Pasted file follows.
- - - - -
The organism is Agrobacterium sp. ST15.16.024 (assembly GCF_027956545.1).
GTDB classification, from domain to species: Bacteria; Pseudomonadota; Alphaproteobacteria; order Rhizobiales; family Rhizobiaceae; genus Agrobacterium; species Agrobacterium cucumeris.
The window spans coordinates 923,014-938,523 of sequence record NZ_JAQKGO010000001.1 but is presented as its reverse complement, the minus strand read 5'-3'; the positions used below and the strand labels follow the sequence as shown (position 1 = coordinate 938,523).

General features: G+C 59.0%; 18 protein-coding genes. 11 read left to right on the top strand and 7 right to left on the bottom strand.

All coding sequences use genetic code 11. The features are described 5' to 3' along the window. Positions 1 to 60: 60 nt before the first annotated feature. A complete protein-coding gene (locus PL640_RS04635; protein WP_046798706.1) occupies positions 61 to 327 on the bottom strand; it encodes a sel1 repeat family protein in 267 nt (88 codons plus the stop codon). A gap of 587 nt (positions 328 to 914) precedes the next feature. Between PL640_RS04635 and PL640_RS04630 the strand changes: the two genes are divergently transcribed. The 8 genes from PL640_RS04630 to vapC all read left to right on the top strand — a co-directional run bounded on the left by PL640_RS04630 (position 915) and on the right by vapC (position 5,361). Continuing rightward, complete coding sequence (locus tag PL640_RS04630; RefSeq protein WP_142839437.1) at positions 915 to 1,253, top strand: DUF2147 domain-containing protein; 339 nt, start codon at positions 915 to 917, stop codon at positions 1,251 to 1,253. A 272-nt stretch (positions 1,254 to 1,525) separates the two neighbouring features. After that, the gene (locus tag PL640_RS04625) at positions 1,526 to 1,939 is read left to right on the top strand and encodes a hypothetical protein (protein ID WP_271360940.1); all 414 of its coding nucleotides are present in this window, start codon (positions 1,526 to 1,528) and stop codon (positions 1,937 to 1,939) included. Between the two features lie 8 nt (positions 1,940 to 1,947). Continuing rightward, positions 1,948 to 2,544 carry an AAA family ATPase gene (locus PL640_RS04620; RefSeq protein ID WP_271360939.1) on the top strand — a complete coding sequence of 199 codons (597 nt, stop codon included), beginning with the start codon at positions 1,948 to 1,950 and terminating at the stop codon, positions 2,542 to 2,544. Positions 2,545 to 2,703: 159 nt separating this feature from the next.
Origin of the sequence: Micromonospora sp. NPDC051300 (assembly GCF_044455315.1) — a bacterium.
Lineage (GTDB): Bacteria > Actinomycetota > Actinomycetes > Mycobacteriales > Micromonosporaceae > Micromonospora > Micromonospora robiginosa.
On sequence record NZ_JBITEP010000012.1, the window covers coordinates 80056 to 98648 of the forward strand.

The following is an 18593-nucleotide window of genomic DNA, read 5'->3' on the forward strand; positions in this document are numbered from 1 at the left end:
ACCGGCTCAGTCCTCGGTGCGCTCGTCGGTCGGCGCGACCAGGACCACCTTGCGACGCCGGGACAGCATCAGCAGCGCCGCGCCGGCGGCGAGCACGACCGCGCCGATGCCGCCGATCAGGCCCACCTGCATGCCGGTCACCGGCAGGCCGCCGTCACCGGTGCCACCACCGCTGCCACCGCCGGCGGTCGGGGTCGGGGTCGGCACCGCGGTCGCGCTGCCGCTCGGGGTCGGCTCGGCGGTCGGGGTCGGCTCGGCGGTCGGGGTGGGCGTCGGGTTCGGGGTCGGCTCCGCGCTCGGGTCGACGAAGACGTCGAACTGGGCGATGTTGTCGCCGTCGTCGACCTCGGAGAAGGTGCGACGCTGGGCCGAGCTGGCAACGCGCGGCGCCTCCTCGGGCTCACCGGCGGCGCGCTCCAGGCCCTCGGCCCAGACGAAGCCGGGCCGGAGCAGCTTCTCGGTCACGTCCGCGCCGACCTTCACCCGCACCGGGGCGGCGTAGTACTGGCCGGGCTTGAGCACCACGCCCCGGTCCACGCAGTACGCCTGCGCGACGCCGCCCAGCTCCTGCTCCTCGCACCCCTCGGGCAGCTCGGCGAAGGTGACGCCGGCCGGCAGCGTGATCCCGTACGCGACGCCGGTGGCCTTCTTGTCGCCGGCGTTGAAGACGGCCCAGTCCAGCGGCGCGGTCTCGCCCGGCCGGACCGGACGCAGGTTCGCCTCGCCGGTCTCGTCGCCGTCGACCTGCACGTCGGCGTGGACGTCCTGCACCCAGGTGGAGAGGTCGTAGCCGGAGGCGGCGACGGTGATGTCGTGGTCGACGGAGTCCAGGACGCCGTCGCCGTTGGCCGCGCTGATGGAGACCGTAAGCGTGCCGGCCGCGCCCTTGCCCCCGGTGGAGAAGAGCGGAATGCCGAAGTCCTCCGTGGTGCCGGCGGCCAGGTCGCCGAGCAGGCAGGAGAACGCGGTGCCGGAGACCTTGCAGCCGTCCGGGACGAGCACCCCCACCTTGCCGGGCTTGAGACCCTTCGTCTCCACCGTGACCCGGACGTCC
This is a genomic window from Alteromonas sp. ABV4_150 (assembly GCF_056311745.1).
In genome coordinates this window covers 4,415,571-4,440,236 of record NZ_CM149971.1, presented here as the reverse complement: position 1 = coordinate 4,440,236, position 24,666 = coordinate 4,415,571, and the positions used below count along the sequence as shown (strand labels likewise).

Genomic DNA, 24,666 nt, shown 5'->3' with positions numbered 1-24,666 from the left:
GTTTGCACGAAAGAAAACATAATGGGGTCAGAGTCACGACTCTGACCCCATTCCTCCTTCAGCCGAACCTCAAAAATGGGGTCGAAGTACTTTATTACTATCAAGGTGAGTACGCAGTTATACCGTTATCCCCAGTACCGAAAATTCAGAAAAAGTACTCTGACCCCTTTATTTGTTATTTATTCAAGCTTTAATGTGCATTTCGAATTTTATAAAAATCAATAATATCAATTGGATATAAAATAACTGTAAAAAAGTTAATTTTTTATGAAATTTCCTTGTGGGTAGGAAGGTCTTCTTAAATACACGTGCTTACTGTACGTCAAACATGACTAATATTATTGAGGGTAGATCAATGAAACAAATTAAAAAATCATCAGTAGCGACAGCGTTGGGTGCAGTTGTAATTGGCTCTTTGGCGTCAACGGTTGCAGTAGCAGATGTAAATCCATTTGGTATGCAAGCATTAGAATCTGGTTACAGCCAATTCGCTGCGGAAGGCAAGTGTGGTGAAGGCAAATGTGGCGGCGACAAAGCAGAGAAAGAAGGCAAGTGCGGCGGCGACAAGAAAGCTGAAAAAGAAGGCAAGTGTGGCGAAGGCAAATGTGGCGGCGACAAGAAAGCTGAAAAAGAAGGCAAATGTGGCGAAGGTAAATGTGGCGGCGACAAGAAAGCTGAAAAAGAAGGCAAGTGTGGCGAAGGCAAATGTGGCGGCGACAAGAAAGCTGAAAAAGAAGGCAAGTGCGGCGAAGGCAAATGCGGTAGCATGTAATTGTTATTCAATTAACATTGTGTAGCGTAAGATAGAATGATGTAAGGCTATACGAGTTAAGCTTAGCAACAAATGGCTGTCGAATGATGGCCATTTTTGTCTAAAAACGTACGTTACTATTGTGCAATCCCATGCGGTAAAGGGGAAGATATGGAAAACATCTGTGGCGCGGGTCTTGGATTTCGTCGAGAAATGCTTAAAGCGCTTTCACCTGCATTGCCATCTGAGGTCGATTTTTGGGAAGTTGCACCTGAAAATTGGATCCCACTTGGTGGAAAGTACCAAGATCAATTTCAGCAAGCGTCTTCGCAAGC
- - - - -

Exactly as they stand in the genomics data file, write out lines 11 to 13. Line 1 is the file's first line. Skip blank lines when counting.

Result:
This is a genomic window from Alteromonas sp. ABV4_150 (assembly GCF_056311745.1).
In genome coordinates this window covers 4,415,571-4,440,236 of record NZ_CM149971.1, presented here as the reverse complement: position 1 = coordinate 4,440,236, position 24,666 = coordinate 4,415,571, and the positions used below count along the sequence as shown (strand labels likewise).

Genomic DNA, 24,666 nt, shown 5'->3' with positions numbered 1-24,666 from the left: